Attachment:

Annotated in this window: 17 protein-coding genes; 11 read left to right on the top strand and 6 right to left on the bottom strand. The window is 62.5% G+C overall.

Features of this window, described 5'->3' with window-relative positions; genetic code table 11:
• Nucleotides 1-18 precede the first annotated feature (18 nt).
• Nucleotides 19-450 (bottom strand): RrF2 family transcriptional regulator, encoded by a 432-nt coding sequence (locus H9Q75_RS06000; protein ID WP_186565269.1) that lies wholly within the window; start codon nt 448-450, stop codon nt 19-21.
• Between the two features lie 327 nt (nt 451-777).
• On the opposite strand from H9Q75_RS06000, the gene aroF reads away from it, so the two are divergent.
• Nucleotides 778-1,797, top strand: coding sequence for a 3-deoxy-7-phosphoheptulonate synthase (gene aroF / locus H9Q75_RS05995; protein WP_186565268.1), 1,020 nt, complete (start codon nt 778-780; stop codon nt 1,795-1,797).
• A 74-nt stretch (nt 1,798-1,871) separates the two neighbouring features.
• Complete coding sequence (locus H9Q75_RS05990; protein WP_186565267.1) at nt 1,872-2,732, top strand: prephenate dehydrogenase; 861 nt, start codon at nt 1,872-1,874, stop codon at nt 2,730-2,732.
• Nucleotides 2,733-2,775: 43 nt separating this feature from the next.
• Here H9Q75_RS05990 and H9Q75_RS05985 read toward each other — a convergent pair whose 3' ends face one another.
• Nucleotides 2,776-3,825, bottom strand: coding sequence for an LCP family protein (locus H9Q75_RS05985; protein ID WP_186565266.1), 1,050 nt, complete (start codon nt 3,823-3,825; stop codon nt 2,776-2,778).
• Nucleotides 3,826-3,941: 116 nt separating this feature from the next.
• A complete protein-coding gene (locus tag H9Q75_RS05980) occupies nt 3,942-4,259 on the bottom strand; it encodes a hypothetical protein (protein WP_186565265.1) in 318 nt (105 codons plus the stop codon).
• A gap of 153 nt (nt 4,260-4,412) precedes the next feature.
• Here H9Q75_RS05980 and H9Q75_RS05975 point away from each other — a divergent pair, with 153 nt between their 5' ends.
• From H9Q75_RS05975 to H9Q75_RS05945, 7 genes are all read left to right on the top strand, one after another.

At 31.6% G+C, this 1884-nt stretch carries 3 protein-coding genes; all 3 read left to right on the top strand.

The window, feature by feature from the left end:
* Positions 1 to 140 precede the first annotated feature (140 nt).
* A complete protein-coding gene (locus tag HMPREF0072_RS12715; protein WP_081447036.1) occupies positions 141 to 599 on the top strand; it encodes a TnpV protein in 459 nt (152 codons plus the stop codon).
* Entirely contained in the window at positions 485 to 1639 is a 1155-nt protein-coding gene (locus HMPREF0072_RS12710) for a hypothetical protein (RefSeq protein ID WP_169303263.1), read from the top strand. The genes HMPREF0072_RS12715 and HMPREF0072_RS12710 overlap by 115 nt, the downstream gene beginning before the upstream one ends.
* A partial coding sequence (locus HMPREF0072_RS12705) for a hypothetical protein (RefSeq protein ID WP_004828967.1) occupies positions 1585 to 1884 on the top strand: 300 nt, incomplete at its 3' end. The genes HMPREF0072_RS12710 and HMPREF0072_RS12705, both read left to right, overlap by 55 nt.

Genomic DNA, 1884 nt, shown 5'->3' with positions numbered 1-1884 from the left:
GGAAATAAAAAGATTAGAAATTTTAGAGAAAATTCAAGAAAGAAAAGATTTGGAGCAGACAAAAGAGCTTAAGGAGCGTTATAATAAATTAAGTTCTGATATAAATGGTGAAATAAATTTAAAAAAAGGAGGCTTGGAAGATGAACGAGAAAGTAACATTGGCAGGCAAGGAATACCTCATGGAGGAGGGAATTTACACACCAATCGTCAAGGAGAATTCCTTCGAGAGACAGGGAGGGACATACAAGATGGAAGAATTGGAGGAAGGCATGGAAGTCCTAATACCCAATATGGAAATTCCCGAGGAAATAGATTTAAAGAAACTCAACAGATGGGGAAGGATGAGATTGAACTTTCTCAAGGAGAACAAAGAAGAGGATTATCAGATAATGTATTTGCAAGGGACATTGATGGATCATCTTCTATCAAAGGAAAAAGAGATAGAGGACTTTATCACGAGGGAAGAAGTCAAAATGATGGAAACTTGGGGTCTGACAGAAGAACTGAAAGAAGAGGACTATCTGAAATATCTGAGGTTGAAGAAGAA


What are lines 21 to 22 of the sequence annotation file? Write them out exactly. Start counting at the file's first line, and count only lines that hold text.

* A complete protein-coding gene (locus tag HMPREF0072_RS12715; protein WP_081447036.1) occupies positions 141 to 599 on the top strand; it encodes a TnpV protein in 459 nt (152 codons plus the stop codon).
* Entirely contained in the window at positions 485 to 1639 is a 1155-nt protein-coding gene (locus HMPREF0072_RS12710) for a hypothetical protein (RefSeq protein ID WP_169303263.1), read from the top strand. The genes HMPREF0072_RS12715 and HMPREF0072_RS12710 overlap by 115 nt, the downstream gene beginning before the upstream one ends.